This is one of the finest audiobooks I've had the pleasure of listening to. "Nicholas Nickleby" is one of my very favorite novels-- I'd already read it twice before coming to this audiobook version-- and I approached this recording with some wariness, fearing that an audio version might not live up to my earlier reading experiences. I needn't have worried-- Alex Jennings' rendition of the book is nothing short of astonishing, and his splendid performance only deepened my affection for "Nickleby." Jennings' evident love for the material comes through in his vivid interpretation of the enormous cast of characters-- his vocal characterizations simply could not be bettered. I will listen to this recording with pleasure many times again in the future.
Alex Jennings’ performance of Nicholas Nickleby completely captivated my imagination. I listened to one of the final chapters as I drove home from Walgreens after buying toothpaste… I nearly had to pull over to the curb from weeping.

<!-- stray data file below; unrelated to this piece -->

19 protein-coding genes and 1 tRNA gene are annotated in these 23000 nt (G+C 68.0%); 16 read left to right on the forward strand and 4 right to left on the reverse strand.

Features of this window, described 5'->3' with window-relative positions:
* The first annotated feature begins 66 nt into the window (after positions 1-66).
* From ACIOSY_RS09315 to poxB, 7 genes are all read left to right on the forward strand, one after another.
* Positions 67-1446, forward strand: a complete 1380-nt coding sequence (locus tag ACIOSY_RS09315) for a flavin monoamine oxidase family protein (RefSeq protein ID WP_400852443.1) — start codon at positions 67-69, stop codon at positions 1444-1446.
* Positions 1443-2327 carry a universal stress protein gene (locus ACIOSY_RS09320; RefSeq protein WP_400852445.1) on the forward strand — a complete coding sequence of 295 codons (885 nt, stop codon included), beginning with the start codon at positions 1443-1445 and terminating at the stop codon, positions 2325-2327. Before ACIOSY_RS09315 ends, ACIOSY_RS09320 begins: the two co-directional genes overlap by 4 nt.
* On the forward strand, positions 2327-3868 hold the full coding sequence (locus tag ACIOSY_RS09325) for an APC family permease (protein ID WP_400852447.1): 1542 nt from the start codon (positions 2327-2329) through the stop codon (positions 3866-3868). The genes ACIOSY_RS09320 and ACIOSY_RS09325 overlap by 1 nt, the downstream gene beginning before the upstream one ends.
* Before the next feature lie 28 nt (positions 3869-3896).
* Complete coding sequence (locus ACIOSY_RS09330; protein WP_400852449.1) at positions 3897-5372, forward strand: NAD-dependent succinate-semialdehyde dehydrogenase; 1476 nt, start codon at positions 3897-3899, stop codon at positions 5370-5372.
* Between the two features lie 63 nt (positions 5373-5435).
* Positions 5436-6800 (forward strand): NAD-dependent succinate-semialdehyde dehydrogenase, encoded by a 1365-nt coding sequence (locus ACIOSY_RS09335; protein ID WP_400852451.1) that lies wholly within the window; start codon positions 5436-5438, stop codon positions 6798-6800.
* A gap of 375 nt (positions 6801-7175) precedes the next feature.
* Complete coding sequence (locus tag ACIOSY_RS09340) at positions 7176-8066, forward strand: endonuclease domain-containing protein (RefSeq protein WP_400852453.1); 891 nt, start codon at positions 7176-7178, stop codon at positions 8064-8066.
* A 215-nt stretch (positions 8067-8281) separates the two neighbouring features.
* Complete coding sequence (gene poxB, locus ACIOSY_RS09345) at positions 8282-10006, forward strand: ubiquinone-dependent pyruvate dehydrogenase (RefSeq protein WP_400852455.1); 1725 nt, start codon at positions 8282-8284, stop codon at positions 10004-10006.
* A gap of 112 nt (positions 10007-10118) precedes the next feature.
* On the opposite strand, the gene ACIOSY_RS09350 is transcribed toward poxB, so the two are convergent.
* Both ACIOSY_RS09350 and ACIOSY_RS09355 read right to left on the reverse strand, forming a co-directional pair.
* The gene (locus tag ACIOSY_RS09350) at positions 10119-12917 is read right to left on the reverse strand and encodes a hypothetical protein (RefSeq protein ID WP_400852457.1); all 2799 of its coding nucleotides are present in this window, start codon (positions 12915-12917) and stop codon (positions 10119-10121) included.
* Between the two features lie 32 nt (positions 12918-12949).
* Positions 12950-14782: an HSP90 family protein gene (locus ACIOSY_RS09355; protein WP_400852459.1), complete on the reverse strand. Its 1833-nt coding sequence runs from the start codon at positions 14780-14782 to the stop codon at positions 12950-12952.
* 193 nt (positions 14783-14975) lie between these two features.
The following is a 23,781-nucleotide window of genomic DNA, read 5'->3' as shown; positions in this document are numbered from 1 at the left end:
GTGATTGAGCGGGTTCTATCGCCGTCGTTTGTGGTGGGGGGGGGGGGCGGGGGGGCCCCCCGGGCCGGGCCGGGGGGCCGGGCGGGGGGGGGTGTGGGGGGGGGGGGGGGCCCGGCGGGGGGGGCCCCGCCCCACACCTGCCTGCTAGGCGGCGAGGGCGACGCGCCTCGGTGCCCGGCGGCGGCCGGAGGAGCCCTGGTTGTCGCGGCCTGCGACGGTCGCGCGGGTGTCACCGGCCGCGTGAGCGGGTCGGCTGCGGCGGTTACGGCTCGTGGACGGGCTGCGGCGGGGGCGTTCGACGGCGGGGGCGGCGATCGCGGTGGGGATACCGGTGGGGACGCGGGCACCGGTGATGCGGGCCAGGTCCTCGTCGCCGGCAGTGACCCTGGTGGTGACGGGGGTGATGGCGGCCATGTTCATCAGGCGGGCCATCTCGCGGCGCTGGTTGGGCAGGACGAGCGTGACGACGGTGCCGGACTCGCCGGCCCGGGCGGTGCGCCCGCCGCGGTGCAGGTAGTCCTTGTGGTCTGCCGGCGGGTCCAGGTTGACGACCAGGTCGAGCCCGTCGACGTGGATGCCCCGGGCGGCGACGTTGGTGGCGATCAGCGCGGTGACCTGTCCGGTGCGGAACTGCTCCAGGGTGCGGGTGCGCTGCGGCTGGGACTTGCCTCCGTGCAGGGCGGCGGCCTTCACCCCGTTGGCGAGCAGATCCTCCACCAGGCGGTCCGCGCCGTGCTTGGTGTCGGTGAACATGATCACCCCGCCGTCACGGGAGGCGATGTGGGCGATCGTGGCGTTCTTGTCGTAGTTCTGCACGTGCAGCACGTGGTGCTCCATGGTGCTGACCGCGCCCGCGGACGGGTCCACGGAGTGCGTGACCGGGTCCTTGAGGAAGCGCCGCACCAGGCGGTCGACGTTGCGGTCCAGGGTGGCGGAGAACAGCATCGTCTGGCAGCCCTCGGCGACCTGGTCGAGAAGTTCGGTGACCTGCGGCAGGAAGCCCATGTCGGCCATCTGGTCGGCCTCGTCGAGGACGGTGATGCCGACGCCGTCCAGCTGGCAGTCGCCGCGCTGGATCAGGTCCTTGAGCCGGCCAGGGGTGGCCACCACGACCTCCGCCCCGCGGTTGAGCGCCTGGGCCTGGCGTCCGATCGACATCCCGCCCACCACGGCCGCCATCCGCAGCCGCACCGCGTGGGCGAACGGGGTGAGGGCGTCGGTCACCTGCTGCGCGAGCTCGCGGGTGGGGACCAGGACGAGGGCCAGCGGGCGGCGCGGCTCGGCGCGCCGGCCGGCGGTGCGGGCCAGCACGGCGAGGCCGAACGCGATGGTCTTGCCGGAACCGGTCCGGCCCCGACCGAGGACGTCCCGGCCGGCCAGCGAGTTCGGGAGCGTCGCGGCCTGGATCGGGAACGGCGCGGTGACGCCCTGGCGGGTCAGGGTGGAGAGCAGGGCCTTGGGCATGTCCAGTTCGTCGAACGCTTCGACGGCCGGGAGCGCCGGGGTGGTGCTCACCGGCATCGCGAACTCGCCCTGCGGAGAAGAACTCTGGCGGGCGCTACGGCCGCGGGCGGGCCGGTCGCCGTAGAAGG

I can’t imagine a better narrator of the book. There are tons of characters and Jennings’ portrayal makes each distinct… comical, dastardly, virtuous, pitiful, maddening… an entire world created for your listening pleasure. (I haven’t heard it, but I suspect Simon Vance’s performance of Nickleby is also excellent - his narration of “Dance to the Music of Time” was beyond wonderful.)
Mostly a “reader” of classics on Audible, I also enjoyed Anne Bronte’s Tenant of Wildfell Hall narrated by Alex Jennings and Jenny Agutter. Alas, I see that Jennings’ narration of Crime and Punishment is an abridged version… if it was unabridged, I’d buy it today.
Best liked: The parts of the story that moved the plot forward, especially the conflict sections. Dickens' antagonists are the best. Also, his wonderful descriptions of human foibles and vanities are poignant and hilarious.
The narrator is very good. He keeps the numerous characters identifiable and memorable.
Least liked: Truly half of the novel is filler that is almost completely disconnected from the plot. These sections are clearly intended to make the novel come out to a specific length, and most likely were necessary to satisfy serialization agreements. During these entire chapters, the story comes to a complete stop.
Despite nuggets of brilliant satire and beautiful characterization, these sections are essentially character studies a novelist might write to round out the characters in his/her mind. But they would not normally be included in the novel.